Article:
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These Less Common RA Symptoms Affect More Than Your Joints and Hands

7 minute read


Rheumatoid arthritis is the most common form of joint pain in the United States. Known for causing severe pain, swelling, tenderness, and stiffness around your joints, rheumatoid arthritis can take a real toll on your health and quality of life.

Many people do not realize that RA involves the immune system, and because of that, there are a number of symptoms that are not commonly recognized as stemming from RA.

Because there is no cure for RA, the only way to minimize pain and improve quality of life is through early and accurate detection of symptoms. In this way, you can stay ahead of the pain by developing the most successful treatment.

RA and Your Heart

RA can affect more than your joints. It can impact your nervous system and blood vessels, which also means that it can affect several other systems in your body.

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In fact, a number of your organs can be compromised by RA.

♦ Heart

♦ Eyes

♦ Mouth

♦ Lungs

♦ Bones

The inflammation associated with RA can spread to your heart and can damage delicate blood vessels and the heart lining. Damaged blood vessels are at increased risk for plaque buildup and atherosclerosis.

Once this happens, your risk for heart attack and stroke significantly increases. People with RA have a much higher risk of these serious cardiovascular problems than those without.

The scary part of atherosclerosis is that it doesn’t have obvious symptoms. In fact, many do not realize they even have the condition until they experience a heart attack or stroke.

If you have RA, you need to discuss your risk of cardiovascular disease with your doctor so you can regularly monitor your heart health. With anti-inflammatory medications, diet modifications, and weight management, you can protect your heart from any RA-related inflammation.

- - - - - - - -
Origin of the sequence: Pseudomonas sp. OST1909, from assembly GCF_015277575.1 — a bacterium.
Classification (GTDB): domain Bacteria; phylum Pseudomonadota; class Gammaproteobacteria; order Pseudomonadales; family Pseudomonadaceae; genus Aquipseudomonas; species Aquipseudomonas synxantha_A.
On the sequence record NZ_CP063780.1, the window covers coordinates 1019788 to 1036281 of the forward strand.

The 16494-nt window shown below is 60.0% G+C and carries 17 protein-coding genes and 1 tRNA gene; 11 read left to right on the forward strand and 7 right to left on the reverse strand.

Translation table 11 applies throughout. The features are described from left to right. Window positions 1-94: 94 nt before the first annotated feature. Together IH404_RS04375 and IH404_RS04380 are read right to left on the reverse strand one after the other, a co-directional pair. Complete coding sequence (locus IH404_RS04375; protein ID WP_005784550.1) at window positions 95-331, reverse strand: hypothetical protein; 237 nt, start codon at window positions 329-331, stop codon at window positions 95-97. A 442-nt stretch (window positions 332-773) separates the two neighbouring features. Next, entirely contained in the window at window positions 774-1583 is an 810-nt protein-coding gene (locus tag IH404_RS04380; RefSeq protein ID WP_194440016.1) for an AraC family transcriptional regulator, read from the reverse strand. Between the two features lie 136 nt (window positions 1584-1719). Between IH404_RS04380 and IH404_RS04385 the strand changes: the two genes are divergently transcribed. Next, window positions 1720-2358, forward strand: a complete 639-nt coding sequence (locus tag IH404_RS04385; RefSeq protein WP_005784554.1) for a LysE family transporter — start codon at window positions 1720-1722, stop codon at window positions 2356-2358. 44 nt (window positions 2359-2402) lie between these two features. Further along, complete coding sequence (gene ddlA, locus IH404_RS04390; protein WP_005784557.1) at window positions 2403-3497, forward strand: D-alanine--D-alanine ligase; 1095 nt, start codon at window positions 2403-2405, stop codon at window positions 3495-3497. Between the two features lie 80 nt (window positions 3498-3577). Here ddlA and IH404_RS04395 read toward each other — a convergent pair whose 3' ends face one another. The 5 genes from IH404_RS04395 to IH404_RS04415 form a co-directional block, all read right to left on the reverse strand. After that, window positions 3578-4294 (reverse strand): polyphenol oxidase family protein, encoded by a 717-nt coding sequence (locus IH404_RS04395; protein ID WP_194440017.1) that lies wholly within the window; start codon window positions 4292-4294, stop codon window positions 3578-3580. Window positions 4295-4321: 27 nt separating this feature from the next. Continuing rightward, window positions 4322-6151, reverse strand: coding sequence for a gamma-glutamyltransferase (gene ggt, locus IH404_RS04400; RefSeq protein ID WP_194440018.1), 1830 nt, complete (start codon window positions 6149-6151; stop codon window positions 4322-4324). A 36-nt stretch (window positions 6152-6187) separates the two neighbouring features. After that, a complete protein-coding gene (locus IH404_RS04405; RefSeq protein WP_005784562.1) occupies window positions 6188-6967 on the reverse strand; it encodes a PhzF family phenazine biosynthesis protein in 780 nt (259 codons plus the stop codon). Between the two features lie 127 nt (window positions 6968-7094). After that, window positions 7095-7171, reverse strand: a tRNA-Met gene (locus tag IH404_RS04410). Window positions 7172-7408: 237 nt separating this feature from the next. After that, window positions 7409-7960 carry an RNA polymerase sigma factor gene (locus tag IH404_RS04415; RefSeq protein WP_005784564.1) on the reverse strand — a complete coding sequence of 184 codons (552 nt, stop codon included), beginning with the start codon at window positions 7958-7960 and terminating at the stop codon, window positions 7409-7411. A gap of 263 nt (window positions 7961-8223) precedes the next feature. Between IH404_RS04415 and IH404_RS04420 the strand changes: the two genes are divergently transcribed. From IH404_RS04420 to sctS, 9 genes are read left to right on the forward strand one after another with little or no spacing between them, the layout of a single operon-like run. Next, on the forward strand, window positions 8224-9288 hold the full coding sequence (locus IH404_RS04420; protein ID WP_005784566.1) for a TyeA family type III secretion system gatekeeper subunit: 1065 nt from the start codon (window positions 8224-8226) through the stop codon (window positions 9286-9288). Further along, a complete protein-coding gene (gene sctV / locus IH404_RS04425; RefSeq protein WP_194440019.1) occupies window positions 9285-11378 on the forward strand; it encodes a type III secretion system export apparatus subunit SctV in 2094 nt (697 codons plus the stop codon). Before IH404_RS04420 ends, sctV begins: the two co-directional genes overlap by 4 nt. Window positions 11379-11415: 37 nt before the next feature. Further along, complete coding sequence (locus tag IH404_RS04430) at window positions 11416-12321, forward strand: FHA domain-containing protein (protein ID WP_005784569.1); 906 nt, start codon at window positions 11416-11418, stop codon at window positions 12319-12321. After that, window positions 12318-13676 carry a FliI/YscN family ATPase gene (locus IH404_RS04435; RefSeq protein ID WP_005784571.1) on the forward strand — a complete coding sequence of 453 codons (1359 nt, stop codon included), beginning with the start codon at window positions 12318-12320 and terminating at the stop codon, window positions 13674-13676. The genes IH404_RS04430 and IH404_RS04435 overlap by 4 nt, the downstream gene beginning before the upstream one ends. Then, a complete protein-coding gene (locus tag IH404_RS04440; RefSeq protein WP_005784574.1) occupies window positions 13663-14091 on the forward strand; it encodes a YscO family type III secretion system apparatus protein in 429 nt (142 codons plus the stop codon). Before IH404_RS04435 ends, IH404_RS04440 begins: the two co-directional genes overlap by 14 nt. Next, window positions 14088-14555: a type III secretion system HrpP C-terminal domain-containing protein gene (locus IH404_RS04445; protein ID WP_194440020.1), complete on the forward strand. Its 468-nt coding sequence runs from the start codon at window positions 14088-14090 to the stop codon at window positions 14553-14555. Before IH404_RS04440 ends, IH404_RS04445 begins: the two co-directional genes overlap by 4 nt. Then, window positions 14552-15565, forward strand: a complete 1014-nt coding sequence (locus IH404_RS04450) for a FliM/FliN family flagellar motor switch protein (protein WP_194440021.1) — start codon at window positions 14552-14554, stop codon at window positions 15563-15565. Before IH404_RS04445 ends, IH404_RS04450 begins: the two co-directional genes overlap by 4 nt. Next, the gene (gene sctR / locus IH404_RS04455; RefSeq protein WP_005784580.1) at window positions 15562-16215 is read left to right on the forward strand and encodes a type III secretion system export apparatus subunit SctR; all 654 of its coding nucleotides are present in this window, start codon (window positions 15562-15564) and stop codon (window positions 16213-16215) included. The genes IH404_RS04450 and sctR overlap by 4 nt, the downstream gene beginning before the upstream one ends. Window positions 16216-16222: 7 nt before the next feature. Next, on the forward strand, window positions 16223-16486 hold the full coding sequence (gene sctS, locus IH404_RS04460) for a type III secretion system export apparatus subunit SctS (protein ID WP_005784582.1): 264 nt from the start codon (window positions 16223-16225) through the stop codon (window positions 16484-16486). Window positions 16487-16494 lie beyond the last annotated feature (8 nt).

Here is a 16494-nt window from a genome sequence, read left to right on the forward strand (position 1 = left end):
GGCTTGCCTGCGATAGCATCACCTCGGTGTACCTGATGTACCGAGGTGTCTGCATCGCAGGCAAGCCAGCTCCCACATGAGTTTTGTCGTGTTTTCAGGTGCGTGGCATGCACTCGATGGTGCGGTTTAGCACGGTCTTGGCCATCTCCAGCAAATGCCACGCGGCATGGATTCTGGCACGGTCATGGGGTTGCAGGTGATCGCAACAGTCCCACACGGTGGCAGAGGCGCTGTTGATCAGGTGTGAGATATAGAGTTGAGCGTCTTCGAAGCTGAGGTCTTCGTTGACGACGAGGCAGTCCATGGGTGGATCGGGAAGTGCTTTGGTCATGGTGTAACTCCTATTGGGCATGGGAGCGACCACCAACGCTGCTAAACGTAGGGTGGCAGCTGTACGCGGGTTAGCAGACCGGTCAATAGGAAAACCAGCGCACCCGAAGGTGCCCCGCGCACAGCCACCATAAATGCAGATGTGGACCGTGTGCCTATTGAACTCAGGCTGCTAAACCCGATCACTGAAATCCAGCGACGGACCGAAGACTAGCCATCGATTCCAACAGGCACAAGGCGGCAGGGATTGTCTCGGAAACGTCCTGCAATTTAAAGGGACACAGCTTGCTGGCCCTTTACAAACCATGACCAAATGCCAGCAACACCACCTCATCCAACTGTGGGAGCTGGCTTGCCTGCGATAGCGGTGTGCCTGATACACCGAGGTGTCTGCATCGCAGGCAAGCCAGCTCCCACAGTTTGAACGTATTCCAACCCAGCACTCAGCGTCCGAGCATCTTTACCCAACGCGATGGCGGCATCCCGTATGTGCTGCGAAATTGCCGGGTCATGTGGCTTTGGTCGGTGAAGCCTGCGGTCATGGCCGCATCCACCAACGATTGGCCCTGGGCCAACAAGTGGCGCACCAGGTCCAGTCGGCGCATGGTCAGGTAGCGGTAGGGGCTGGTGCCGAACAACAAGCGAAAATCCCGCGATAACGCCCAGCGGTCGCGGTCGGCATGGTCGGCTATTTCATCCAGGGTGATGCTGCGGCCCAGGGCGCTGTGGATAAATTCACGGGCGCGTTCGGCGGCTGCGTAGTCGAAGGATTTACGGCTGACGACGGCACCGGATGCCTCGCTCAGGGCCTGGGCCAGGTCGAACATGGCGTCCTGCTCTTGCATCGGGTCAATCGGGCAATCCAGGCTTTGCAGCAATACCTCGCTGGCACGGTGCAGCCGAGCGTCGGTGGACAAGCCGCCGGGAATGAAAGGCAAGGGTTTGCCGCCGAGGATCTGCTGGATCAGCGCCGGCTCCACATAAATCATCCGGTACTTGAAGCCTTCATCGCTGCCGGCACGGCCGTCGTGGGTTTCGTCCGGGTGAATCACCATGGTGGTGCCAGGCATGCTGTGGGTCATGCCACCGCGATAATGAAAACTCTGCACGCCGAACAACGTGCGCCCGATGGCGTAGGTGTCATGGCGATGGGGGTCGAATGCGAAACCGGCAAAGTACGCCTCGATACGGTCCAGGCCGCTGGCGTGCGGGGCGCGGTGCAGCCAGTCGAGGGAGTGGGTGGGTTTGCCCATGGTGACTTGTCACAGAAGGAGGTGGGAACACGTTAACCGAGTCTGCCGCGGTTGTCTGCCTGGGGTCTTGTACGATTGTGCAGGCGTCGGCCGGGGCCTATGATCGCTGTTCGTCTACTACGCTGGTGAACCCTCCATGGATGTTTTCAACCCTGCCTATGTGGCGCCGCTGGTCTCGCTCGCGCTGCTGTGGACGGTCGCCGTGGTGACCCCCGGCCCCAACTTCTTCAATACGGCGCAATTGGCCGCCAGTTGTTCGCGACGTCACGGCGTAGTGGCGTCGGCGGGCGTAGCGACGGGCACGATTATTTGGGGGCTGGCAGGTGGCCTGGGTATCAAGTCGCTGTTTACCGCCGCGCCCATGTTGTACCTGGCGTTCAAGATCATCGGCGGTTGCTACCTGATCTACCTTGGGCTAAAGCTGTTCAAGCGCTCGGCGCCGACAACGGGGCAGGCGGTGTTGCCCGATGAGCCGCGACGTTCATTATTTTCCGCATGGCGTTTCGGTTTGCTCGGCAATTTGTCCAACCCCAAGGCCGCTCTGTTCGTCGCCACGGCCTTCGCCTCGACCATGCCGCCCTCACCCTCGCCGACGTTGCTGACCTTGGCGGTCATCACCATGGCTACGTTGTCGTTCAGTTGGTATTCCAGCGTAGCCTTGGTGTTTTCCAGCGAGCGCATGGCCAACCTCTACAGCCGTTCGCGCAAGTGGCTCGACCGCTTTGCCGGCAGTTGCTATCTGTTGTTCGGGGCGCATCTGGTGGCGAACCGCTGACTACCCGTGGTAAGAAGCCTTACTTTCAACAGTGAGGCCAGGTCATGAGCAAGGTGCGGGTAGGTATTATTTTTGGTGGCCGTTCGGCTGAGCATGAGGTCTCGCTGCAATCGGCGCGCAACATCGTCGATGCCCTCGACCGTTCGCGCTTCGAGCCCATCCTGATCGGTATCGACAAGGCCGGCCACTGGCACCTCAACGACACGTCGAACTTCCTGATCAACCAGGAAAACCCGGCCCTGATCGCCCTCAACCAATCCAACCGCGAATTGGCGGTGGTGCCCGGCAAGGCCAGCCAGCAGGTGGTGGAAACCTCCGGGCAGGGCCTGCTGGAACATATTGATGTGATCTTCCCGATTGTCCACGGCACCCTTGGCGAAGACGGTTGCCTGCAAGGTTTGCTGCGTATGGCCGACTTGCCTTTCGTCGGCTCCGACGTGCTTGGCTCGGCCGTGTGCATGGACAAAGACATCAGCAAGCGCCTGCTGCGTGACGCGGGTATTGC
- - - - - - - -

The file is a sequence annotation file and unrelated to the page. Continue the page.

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In addition to impacting your heart, rheumatoid arthritis affects the health of your blood vessels. Vasculitis, or the inflammation of your blood vessels, is a common condition in individuals with RA.

This impacts blood transfer to and from the heart as well as the health of your skin. Inflamed blood vessels appear as rashes and start to develop after you have had RA for a long time.

RA and Your Face

Rheumatoid arthritis can impact both your eyes and your mouth by causing them both to get very dry. As an immune-related disorder, it affects the glands that produce tears and saliva and in this way causes damage to both your eyes and your mouth.

Having a dry mouth increases your risk of oral infections, as saliva helps to eradicate pathogenic substances. This could result in higher risk for gum disease as well as tooth decay and other dental problems.

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When tear production is inhibited, your eyes get very red and dry, which can lead to the following eye conditions:

Scleritis: Inflammation of the white part of your eye